Page last updated at 00:36 GMT, Thursday, 25 March 2010

Hugs help heal wounds in divided Sri Lanka

By Charles Haviland
BBC News, Colombo

Students at the Sri Lanka Unites conference
The conference created an overwhelming sense of unity among mixed-race participants

Four hundred Tamil, Sinhalese, Muslim and mixed-race students are milling around. On a cue, each person is urged to go onto the stage and hug someone from a different ethnicity.

They leap at the chance to go onto the stage.

"If my people did anything wrong, I am sorry, I am your brother for the rest of my life," is one of the whispers heard as the young people embrace.

It sounds unlikely but this was what happened at the culmination of a five-day conference on hope and reconciliation held in central Sri Lanka a few months ago.

Images of destruction

A film on the five-day event has just been launched in Colombo, but the conference was not a one-off: its organisers, a newly established group called Sri Lanka Unites (SLU), intend to build on its legacy every week of the year in every corner of Sri Lanka.

SLU President Prashan De Visser
People try and frame you into a box and say, 'reconciliation people are that kind of people'
SLU President Prashan De Visser

Those at the heart of the initiative spoke of what inspired them.

"I was born into a country of war," said one young woman of mixed Sinhalese-Tamil parentage in the film. "That's all we have known."

A country that promised so much was divided and destroyed by decades of war, said another speaker over images of destruction.

People also said they grew up with stereotypes.

Kanishka Herat, aged 18, a Sinhalese, remembers that when the Tamil Tigers were strong, there were numerous suicide bombings in Colombo and elsewhere.

As a result, he told the BBC, "there was a wrong impression given about the Tamil community and other communities".

"There were misunderstandings among people, also there was hatred among people, people looking with a sense of suspicion to the other person even if it's their own race, ethnicity."

Kirubakaran Christin Rajah, SLU's assistant vice-president and a Tamil, grew up in a family repeatedly displaced by the fighting in the north.

He lost out on the joys of childhood, had "many painful experiences", and simply felt that Tamils as a people were the unlucky ones.

'Really hardcore'

Even where there was not hatred there was ignorance, in part because of the linguistic divide.

Jayasingham Adhuran (left) and Kanishka Herat
The conference brought people together from across the ethnic divide

SLU President Prashan De Visser grew up in the capital attending a multi-ethnic school but the pupils were streamed by language.

"We had literally no conversations with each other. So we knew even though so close we were still so far," says Prashan, who is of Sinhalese-Burgher descent. "There was always mutual curiosity but too few chances to interact."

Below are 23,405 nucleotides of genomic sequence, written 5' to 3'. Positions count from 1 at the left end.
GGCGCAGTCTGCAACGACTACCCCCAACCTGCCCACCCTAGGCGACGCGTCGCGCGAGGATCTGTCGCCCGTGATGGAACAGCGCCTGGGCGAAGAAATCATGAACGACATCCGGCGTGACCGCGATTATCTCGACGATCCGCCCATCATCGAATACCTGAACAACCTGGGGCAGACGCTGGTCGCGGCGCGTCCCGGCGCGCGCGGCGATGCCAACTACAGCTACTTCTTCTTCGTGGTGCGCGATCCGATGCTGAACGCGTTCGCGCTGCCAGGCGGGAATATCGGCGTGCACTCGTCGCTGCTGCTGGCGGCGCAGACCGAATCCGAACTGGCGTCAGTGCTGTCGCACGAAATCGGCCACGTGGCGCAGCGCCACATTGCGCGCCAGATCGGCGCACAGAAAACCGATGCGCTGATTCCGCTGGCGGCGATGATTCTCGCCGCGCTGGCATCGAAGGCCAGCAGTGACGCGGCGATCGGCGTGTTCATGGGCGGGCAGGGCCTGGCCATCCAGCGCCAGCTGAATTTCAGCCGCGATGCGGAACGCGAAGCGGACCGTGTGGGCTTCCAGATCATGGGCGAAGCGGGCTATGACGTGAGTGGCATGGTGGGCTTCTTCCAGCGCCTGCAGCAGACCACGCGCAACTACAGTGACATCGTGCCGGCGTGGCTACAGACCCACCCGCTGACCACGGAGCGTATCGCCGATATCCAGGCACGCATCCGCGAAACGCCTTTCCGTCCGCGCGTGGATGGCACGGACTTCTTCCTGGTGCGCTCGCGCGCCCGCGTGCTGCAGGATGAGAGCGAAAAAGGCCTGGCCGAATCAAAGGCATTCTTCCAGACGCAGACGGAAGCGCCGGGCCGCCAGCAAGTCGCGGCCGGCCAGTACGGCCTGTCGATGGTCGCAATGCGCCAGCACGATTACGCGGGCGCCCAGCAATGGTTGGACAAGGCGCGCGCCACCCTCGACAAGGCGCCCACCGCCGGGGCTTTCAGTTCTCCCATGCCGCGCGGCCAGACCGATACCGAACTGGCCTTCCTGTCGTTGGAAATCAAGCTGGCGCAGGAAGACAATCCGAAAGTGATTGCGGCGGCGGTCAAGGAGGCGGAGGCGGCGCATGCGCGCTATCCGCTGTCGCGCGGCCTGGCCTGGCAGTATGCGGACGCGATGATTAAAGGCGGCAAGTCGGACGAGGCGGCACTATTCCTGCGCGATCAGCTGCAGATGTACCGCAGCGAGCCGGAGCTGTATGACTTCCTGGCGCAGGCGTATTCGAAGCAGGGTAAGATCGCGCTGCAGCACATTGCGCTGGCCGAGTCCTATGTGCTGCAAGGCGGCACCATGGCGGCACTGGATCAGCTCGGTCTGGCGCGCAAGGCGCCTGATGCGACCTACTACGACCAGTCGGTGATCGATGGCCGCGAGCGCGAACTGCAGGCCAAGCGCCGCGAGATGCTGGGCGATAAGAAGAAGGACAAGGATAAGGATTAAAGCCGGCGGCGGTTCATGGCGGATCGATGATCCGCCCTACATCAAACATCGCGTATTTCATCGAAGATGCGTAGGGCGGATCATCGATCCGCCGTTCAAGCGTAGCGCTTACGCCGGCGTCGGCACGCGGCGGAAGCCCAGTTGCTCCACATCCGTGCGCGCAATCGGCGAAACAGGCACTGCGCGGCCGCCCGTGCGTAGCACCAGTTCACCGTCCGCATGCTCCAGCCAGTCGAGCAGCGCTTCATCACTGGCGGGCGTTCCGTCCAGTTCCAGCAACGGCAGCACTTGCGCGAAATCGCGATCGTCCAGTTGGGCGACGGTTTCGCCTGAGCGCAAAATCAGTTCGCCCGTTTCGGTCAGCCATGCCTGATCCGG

For the conference, held last September, the 400 students were divided into teams, each containing people from the north, south, east and west of the island and thus a microcosm of it.

"It was really hardcore," says Kanishka. "Like it or not, they had to bond with each other."

Preparations were not easy. Just days before it started, things were "haywire", said one organiser.

There was a huge language barrier and the participants were extremely nervous when they arrived. When told they would be sharing rooms with strangers, "their faces dropped all the way to the ground".

But music, drama and sport - and a state-of-the-art translation system - helped bond people. Sporting teams were all mixed, so a girl from Matara in the deep south would be cheering on one from Jaffna in the far north.

Attitudes changed

The big hug at the end was unpredictable. In the end it worked - it was, in Kirubakaran Christin Rajah's words, "a very important time for my life" and boding a good future.

Kirubakaran Christin Rajah
The conference ended with barriers broken down

That was based on an idea of collective responsibility which some may dispute. Prashan De Visser explains it by saying that whatever injustices took place during the conflict, people should have made a stand against them. The message now is that such things should never again be allowed to happen.

Sri Lanka Unites is now spreading its roots. It has started a network of clubs in schools across the country and aims to have 90 by October. It has a special team to visit schools, too.

Its members are also extending immediate aid for the tens of thousands of internally displaced people in the north and east, collecting relief items for those still in camps and those who have been resettled.

But is the atmosphere in Sri Lanka conducive to initiatives like this?

Prashan De Visser says it is not perfect. It is sometimes assumed that they have a specific political agenda. "People try and frame you into a box and say, 'reconciliation people are that kind of people'," he says.

That means continual work to explain their mission. They have a board of trustees headed by distinguished Sri Lankan diplomat Jayantha Dhanapala, the former UN under-secretary-general for disarmament affairs.

The students who took part are in no doubt about the venture.

Jayasingham Adhuran, a 17-year-old Tamil from Batticaloa in eastern Sri Lanka, says it has changed his attitudes.

"There are ways that we can stop the war," he says. "We forgive the mistakes of others and we collaborate with them and work.

"Then we find a very good solution and we overcome all these problems and have a very good nation."

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